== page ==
Read the full review for the NZ Herald here.

The Square

thesquare“The Square is a sanctuary of trust and caring. Within it we all share equal rights and obligations” — such is the provocative statement written at the foot of an art exhibition at the centre of Swedish director Ruben Östlund’s (Force Majeure) film, The Square.

It is a film that drags you into its contemporary art landscape of self-indulgence and self-importance with a tour de force of satirical film-making that spits and fizzes with sardonic humour and ethical insight.

Stockholm’s newest art exhibition provides a space to observe and participate in its ideals, offering a further tableau of ethical exhibits that focus on human social behaviour.  All the while the film deftly shows the exhibition as a shining beacon of hypocrisy through the contrasting behaviour of its creators.  Christian, a hapless contemporary art curator played by Claes Bang is one such hypocrite, idealistic in rhetoric and yet cynical in his actions, he has a likeable earnest nature that belies the ignorance of his own self-importance.

The Square follows Christian as he makes a progression of poor choices. His verbal jousting with an American reporter, Anne, played superbly by the ever-reliable Elisabeth Moss offers some wonderfully crafted scenes of cringeworthy brilliance.  The two serve and volley semantics before giving way to an awkward physical exchange that unsurprisingly leads to Anne, Christian, and the exhibition unravelling.

Wonderfully dextrous humour gives way to some very probing investigations of human nature as lines are blurred between “art” and reality. The Square becomes at times almost unbearable to watch with some moments of squirm-inducing boundary pushing. An episode involving a human imitating an ape at a black-tie event is as intriguing as it is disturbing.

The film covers a lot of ethical ground being about sexual power, stereotypes, middle-class guilt and moral values.  But it handles these touchy subjects with the perfect balance of satire, insight and entertainment.  Deserved winner of the Palme d’Or at last year’s Cannes Film Festival, Ruben Östlund appears to be at the peak of his powers and has directed a film that is hilarious, fiercely intelligent, and encourages a healthy amount of self-examination.

See my reviews for Witchdoctor here.

Game Night

gamenightNow here’s a film that goes down like a churro dunked in chocolate sauce. And like that alluring sugar-coated doughy Spanish treat, Game Night is a film with zero nutritional benefits but sooo easy to consume. No subtexts, no heavy messages, it keeps its mood light and its subject matter dark—it’s a cheerful black comedy, if you will.

The film centres around a married couple, Max and Annie, whose weekly game nights provide a release for their unbridled competitiveness. Their failure to conceive a much wanted child provides the nexus around which the film explores their relationship. Max’s sperm mobility is lacking, which only adds to the inferiority complex he has in relation to his brother, Brooks. Played by Kyle Chandler (Argo, Manchester by the Sea), Brooks is a highly successful entrepreneur, a winning risk-taker, and is everything Max isn’t. When Brooks invites Max’s friends over, offering “a game night to remember”, the film shifts gear and begins to take great delight in blurring the lines between what is “the game” and what is real.

Max is played by the affable Jason Bateman (Office Christmas Party). I’ve always considered Bateman to be a male Jennifer Anniston, average, likeable, and very much the “everyman”. Bateman’s typecast roles often deliver a feel-good comedy schtick that, for all its “sameness”, is surprisingly funny. Rachel McAdams (The Notebook, Spotlight), who often seems to fly under the radar, gives a pitch-perfect performance as Annie, offering comedic moments that highlight what an underrated talent McAdams is.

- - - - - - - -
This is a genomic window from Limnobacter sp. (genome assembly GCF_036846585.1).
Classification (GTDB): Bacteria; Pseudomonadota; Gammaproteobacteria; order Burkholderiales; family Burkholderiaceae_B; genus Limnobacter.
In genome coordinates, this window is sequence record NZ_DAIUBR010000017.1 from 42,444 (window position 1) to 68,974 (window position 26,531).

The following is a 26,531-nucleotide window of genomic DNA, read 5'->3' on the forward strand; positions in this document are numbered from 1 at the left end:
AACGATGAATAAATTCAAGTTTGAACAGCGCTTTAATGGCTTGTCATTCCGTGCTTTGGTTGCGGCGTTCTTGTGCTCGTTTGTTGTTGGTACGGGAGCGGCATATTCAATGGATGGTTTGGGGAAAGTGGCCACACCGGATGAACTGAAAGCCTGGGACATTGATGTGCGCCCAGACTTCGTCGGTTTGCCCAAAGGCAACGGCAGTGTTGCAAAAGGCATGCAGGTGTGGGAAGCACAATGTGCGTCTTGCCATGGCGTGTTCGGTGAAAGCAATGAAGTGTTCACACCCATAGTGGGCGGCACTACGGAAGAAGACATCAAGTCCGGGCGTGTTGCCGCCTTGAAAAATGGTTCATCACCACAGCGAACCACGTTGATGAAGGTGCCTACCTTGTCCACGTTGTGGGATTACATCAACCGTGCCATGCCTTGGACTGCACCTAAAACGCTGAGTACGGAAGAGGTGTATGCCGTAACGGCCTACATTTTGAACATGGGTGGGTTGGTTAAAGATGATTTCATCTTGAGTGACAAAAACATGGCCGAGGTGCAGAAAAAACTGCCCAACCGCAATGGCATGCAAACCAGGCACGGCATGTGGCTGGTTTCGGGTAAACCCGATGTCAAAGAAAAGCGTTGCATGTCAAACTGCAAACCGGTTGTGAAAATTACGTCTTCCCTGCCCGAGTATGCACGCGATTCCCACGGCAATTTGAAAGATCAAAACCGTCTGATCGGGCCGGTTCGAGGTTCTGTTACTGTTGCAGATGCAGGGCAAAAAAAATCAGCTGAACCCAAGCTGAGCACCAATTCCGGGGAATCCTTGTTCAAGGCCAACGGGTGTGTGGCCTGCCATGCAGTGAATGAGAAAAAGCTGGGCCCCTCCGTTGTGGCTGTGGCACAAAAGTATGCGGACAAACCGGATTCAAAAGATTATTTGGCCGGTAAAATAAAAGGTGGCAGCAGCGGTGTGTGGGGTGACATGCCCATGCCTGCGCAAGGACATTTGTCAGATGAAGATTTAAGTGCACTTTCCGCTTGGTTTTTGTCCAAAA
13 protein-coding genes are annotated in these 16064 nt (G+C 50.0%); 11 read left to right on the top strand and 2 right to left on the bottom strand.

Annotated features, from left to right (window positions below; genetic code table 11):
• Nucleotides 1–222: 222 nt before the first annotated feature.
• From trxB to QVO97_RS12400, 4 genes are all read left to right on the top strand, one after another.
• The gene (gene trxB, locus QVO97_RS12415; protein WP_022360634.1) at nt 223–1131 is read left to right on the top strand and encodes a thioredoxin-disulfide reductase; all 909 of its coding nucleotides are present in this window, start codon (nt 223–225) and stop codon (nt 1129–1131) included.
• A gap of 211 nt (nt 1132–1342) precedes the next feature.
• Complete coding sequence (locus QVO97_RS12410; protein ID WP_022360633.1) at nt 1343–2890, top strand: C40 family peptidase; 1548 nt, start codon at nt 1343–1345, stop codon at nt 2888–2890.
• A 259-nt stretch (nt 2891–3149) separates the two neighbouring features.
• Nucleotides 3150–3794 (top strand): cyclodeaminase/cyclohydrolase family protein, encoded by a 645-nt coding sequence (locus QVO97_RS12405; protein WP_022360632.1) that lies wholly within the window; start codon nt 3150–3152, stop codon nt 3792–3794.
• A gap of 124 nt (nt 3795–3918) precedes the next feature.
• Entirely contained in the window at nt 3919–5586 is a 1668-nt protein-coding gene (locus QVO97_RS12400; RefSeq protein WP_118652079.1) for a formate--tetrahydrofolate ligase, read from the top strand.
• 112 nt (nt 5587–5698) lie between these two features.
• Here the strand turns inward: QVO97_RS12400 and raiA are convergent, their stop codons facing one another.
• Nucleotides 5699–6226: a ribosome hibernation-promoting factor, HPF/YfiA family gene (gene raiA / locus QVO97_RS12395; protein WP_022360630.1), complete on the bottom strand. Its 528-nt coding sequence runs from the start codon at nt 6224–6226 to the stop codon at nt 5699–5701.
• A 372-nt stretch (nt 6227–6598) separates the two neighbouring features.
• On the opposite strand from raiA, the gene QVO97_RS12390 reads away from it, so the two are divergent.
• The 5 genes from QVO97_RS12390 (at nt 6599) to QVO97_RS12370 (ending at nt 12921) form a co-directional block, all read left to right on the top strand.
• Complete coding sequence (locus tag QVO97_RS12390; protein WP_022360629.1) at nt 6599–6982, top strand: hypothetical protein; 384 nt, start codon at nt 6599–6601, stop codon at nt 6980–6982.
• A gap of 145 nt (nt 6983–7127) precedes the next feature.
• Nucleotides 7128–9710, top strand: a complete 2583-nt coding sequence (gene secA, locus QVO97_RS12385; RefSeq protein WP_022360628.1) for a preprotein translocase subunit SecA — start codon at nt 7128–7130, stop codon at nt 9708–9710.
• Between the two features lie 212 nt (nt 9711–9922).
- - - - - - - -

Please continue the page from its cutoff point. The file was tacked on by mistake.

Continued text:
But the surprise performance is Jesse Plemons (Black Mass) as Gary, the creepy serial killer-esque neighbour, who wants in on game night. His socially awkward pauses and off centre comments are a delight to watch and provide the film’s high watermark.

Game Night brings some genuinely laugh-out-loud moments and thankfully stops just shy of being outrageously silly (although it gets fairly close at times). It doesn’t elevate itself to the comedy classics … it would need to be less churro and more creme brûlée for that, but it still packs enough comedic entertainment to get you well aboard the chuckle train.

You can see my published reviews here.

The Party

thepartryWeighing in at a very modest seventy-one minutes, what The Party lacks in screen time it makes up for in detail. Writer/director Sally Potter has delivered a punchy dramedy that boldly fizzes with black humour and satire. While it doesn’t entirely avoid the oft-maligned staginess of a chamber-piece (a curse that’s not necessarily a bad thing if the writing is up to snuff), Potter has kept things visually as silver-tongued as her script, and it works … most of the time.

Read the full review for the NZ Herald here.

Lady Bird

ladybirdGreta Gerwig is no stranger to mixing a celluloid cocktail of angsty humour with a twist of social realism. In her sophomore years, the fledgling writer/director/actor was understudy to Noah Baumbach, both bringing about delightful films such as Francis Ha and Mistress America.  With Lady Bird, Gerwig has spread her wings, gone solo, and showed us what a genuine talent she is.

Loosely autobiographical of Gerwig’s youth, Lady Bird is a hilarious yet powerful study of mother/daughter relations.  The film takes great delight in telling this coming-of-age tale in all its nit-picky detail. Christine “Lady Bird” McPherson (Saoirse Ronan) is a fiercely head-strong student in her final year of high school. She is desperate to attend a College on the East Coast because that’s where “culture is … and writers live in the woods”.  Her naive ideals unsurprisingly lock horns with her mother Marion, who thinks she should go to an affordable College in California. Tender moments are laced with comic hostility as the two belligerent personalities are perpetually wrought with tension.